As U.S trademark owners know, the U.S. is unique among jurisdictions in that those who wish to federally register their marks are required to show that they are using a mark “in commerce” in connection with the goods/services covered by an application or registration in order to register a mark and, later, maintain that registration. The Trademark Trial and Appeal Board (TTAB) recently reaffirmed its position with respect to situations in which catalogs can be used to satisfy this use requirement.

In the case of In re U.S. Tsubaki, Inc., 109 U.S.P.Q.2d (TTAB 2014) the TTAB refused to register TSUBAKI: THE CHOICE FOR CHAIN for “industrial machine parts, namely, chains and sprockets” on the ground that the applicant failed to provide an acceptable specimen of use. The applicant submitted six catalogs in which potential purchasers were invited to call the company phone number to obtain information and place an order, which was not sufficient information to qualify the catalogs as acceptable specimens of trademark use. The decision turned on whether the catalogs provided the potential purchaser with the information normally associated with ordering products of that kind. Catalogs or website printouts are not sufficient to show use of a mark in commerce if additional steps must be taken to put the customer at the point of purchase – such as determining price or other specifications.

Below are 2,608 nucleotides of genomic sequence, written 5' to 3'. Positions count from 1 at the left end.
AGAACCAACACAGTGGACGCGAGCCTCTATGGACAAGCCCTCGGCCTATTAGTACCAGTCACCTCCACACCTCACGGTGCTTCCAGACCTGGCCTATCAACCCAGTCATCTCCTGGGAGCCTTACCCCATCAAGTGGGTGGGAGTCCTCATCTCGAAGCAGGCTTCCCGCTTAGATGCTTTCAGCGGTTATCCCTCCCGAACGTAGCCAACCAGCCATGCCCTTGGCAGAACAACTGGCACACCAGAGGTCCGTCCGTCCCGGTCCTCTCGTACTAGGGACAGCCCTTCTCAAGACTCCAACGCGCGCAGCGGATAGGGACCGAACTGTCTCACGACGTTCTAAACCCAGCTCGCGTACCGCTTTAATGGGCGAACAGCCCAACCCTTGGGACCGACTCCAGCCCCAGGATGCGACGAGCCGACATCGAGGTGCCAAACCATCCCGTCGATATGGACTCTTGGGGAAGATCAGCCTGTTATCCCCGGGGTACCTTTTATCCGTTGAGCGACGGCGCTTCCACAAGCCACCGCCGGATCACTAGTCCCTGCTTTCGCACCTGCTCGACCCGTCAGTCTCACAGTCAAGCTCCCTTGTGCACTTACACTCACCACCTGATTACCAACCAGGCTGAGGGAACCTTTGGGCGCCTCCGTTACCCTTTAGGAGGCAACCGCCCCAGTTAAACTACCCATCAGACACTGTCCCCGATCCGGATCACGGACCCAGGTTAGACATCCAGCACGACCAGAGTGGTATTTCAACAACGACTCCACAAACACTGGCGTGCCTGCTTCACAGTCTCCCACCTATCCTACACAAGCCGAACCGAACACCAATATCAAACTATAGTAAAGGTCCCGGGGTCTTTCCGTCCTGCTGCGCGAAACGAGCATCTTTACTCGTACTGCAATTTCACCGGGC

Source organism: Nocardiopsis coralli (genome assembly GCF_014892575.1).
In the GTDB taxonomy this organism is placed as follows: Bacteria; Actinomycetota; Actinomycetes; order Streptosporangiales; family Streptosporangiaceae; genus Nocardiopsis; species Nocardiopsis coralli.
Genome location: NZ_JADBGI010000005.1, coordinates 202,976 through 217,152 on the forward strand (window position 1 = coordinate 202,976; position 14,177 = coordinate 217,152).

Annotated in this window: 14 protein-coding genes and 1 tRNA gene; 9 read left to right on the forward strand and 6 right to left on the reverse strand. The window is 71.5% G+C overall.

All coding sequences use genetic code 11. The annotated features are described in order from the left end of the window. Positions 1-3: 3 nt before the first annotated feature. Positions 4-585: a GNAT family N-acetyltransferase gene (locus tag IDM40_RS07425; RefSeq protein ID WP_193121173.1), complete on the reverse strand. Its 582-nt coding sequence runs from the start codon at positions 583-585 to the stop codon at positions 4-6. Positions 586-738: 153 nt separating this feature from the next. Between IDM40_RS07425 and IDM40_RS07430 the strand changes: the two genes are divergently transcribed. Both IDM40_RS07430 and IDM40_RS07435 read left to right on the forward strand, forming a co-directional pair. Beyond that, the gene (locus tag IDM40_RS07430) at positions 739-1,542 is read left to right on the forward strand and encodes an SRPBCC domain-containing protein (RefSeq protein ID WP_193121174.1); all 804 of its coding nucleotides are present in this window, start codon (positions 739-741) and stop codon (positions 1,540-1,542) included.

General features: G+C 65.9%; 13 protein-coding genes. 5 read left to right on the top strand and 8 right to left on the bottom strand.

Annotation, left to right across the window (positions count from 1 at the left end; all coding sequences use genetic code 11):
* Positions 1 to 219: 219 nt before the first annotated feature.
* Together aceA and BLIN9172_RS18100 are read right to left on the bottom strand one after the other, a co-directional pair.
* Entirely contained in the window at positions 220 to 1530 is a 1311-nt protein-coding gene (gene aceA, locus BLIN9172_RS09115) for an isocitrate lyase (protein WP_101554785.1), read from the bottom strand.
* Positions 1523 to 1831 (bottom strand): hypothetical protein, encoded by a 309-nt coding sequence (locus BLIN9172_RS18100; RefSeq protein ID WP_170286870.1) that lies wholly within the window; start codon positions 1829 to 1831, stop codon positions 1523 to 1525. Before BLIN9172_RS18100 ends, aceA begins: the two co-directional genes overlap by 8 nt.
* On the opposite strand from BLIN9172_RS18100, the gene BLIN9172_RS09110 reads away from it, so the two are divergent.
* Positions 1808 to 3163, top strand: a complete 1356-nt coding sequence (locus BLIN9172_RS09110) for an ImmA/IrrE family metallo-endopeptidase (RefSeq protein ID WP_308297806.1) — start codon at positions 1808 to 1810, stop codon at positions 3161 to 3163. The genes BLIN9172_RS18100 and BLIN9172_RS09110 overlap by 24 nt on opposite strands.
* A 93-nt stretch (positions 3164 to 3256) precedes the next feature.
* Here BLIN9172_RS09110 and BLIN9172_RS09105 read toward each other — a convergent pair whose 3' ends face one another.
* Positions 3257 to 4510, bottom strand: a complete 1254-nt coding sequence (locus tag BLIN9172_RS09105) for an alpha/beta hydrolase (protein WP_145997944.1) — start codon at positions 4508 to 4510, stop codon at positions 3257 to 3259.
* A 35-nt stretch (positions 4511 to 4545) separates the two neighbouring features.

This case illustrates an important practice tip for trademark owners whose products are highly customized or are sold to very specialized markets. Instead of attempting to use a catalog or website to establish use in commerce, a simpler approach may be to utilize and submit a label or tag that bears the mark and is affixed to the product or its packaging.

This article appeared in the May 2014 issue of MarkIt to Market. To view our past issues, as well as other firm newsletters, please click here.